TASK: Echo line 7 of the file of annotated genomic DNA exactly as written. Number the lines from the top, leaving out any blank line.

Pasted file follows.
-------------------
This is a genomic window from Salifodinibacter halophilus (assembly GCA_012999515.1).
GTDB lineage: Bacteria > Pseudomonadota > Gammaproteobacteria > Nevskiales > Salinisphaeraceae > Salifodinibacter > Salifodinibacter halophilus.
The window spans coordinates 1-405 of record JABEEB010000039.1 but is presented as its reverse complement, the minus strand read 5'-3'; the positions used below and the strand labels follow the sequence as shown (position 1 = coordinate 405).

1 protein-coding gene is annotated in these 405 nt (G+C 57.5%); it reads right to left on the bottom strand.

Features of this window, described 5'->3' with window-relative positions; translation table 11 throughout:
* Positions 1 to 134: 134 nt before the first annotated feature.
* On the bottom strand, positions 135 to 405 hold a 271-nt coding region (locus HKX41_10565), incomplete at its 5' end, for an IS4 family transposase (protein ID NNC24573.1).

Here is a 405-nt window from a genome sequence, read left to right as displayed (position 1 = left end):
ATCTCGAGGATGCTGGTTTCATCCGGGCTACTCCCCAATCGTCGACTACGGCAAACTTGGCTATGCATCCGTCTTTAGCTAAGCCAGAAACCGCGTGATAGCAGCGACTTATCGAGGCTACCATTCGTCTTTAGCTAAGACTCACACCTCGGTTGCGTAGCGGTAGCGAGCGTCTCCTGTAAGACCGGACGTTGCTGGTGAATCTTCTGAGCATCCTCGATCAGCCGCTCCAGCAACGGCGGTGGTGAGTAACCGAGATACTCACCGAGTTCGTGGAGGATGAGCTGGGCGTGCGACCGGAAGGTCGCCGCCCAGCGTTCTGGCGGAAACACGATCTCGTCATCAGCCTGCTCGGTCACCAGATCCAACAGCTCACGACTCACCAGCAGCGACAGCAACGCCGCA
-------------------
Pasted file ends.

* On the bottom strand, positions 135 to 405 hold a 271-nt coding region (locus HKX41_10565), incomplete at its 5' end, for an IS4 family transposase (protein ID NNC24573.1).